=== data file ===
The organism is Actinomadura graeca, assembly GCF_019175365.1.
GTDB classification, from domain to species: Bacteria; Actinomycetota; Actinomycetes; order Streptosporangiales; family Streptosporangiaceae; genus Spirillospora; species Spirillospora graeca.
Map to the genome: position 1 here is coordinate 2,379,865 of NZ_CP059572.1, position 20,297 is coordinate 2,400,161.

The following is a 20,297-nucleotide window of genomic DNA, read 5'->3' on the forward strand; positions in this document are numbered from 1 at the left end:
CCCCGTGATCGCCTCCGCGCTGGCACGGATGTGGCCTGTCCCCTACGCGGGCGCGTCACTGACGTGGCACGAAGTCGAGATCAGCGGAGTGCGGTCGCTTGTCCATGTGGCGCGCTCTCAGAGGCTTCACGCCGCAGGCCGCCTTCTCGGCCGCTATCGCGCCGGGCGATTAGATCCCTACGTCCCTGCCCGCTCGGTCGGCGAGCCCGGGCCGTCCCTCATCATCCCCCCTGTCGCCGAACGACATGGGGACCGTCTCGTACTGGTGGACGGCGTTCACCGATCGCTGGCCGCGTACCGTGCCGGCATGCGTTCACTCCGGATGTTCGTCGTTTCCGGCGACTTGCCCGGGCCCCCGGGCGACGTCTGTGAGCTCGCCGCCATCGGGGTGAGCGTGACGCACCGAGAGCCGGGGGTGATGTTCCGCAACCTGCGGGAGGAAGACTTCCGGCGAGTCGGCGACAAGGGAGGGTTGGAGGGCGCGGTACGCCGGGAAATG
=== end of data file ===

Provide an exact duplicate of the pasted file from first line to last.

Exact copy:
The organism is Actinomadura graeca, assembly GCF_019175365.1.
GTDB classification, from domain to species: Bacteria; Actinomycetota; Actinomycetes; order Streptosporangiales; family Streptosporangiaceae; genus Spirillospora; species Spirillospora graeca.
Map to the genome: position 1 here is coordinate 2,379,865 of NZ_CP059572.1, position 20,297 is coordinate 2,400,161.

The following is a 20,297-nucleotide window of genomic DNA, read 5'->3' on the forward strand; positions in this document are numbered from 1 at the left end:
CCCCGTGATCGCCTCCGCGCTGGCACGGATGTGGCCTGTCCCCTACGCGGGCGCGTCACTGACGTGGCACGAAGTCGAGATCAGCGGAGTGCGGTCGCTTGTCCATGTGGCGCGCTCTCAGAGGCTTCACGCCGCAGGCCGCCTTCTCGGCCGCTATCGCGCCGGGCGATTAGATCCCTACGTCCCTGCCCGCTCGGTCGGCGAGCCCGGGCCGTCCCTCATCATCCCCCCTGTCGCCGAACGACATGGGGACCGTCTCGTACTGGTGGACGGCGTTCACCGATCGCTGGCCGCGTACCGTGCCGGCATGCGTTCACTCCGGATGTTCGTCGTTTCCGGCGACTTGCCCGGGCCCCCGGGCGACGTCTGTGAGCTCGCCGCCATCGGGGTGAGCGTGACGCACCGAGAGCCGGGGGTGATGTTCCGCAACCTGCGGGAGGAAGACTTCCGGCGAGTCGGCGACAAGGGAGGGTTGGAGGGCGCGGTACGCCGGGAAATG